Opening the closed shop: the Galveston Longshoremen's Strike, 1920-1921

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Abel, Joseph Anthony
Texas A&M University
Texas history; Galveston history; Labor history; Longshoremen; Martial Law; Race relations in early twentieth century
book description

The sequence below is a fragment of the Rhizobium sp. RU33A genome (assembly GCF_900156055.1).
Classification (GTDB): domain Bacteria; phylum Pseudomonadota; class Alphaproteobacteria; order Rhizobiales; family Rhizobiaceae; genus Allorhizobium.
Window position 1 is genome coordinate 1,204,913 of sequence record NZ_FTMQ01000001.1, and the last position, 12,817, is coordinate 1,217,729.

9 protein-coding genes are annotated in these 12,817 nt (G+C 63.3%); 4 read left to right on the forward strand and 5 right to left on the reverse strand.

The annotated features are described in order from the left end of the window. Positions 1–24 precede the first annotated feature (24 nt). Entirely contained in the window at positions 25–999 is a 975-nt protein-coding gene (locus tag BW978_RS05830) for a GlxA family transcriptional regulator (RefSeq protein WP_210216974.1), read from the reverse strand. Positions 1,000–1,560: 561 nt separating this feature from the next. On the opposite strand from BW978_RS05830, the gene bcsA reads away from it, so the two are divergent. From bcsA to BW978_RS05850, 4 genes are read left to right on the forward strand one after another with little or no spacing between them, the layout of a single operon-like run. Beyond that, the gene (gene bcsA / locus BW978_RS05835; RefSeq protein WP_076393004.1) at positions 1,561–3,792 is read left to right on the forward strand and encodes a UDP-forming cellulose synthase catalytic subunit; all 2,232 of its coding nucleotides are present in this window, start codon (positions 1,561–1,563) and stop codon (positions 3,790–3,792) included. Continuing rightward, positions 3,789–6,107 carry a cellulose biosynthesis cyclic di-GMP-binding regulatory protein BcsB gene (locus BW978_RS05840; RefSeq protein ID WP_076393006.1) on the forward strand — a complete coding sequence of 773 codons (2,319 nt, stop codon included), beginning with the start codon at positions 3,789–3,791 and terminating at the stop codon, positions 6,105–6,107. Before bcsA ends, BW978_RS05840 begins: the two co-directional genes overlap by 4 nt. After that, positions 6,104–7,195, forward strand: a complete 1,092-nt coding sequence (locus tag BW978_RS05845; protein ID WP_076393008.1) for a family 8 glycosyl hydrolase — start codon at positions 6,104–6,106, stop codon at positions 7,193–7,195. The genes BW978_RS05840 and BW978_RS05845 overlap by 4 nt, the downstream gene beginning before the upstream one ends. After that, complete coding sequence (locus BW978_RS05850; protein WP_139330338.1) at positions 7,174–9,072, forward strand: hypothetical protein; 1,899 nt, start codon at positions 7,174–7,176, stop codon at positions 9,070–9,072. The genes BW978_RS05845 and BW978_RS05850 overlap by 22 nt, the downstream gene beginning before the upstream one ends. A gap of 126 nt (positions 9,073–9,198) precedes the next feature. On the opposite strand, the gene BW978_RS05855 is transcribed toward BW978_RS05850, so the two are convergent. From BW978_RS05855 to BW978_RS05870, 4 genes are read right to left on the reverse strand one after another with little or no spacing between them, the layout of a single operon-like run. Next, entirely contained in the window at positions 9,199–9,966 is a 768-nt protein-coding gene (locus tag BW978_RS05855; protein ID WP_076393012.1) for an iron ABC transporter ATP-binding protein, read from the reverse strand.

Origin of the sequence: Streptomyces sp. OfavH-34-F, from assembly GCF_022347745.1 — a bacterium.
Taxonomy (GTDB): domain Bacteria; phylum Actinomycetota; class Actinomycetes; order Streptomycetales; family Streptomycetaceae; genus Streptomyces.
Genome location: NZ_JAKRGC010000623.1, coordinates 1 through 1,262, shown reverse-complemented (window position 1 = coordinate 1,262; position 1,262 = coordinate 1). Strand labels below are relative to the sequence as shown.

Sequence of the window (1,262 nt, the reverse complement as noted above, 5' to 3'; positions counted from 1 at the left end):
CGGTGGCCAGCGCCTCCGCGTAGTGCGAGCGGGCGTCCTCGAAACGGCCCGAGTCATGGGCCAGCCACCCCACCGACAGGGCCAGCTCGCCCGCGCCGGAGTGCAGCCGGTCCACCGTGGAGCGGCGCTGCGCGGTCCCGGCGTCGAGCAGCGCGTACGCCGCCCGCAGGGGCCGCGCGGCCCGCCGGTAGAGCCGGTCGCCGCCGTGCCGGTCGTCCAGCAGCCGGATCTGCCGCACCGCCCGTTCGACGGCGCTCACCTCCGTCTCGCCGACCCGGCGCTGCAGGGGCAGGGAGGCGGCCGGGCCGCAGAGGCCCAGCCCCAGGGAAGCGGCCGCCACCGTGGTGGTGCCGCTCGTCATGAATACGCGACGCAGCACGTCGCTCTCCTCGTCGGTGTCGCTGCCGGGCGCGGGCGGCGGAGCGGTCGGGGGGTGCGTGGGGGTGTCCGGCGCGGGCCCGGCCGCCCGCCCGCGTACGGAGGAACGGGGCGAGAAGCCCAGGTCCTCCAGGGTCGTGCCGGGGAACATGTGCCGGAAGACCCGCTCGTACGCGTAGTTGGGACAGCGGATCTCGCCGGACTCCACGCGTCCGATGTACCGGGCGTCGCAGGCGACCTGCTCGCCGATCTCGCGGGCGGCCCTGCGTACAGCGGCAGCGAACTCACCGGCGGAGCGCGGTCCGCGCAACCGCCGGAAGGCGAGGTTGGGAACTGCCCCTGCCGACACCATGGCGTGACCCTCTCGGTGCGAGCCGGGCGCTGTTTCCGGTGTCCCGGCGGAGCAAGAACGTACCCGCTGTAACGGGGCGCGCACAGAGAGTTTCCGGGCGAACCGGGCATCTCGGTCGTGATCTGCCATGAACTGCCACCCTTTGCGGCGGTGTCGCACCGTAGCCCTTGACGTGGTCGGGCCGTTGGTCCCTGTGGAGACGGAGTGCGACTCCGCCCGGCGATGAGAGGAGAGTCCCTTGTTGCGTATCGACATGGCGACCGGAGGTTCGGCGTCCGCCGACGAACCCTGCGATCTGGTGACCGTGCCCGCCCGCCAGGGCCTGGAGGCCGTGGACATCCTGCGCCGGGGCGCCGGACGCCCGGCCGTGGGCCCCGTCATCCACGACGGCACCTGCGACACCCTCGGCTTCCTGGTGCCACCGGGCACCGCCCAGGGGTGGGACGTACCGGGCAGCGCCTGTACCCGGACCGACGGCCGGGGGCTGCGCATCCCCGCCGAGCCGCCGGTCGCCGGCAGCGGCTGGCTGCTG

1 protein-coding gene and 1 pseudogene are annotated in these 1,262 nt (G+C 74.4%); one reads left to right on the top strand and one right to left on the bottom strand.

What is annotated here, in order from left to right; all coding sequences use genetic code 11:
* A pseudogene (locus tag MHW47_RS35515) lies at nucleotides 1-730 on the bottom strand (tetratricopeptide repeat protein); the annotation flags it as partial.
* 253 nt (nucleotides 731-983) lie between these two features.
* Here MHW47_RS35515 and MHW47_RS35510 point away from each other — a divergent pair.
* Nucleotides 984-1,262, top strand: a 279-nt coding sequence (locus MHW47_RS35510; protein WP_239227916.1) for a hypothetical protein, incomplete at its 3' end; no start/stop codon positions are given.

Beginning in March of 1920, the Galveston coastwise longshoremen’s strike against the Morgan-Southern Pacific and Mallory steamship lines was a pivotal moment in the history of organized labor in Texas. Local and statewide business interests proved their willingness to use the state apparatus by calling on Governor William P. Hobby and the Texas National Guard to open the Port of Galveston. Despite this, the striking dockworkers maintained the moral support of many local citizens from a variety of social classes, including small merchants and officials of the Galveston municipal government. By February of 1921, however, the segregated locals representing the striking longshoremen had fallen victim to the divisive racial tactics of the shipping companies, who implemented the open-shop policy of non-discrimination in hiring on their docks. Further demonstrating the capital-state alliance, the Texas legislature passed Governor Hobby’s notorious Open Port Law in October 1920, making it virtually illegal for dockworkers and others to engage in strikes deemed harmful to commerce. This legislation and the nearly yearlong strike not only destroyed the coastwise longshore unions in Galveston, but ushered in a decade of repression from which Texas’s organized labor movement did not recover for many years.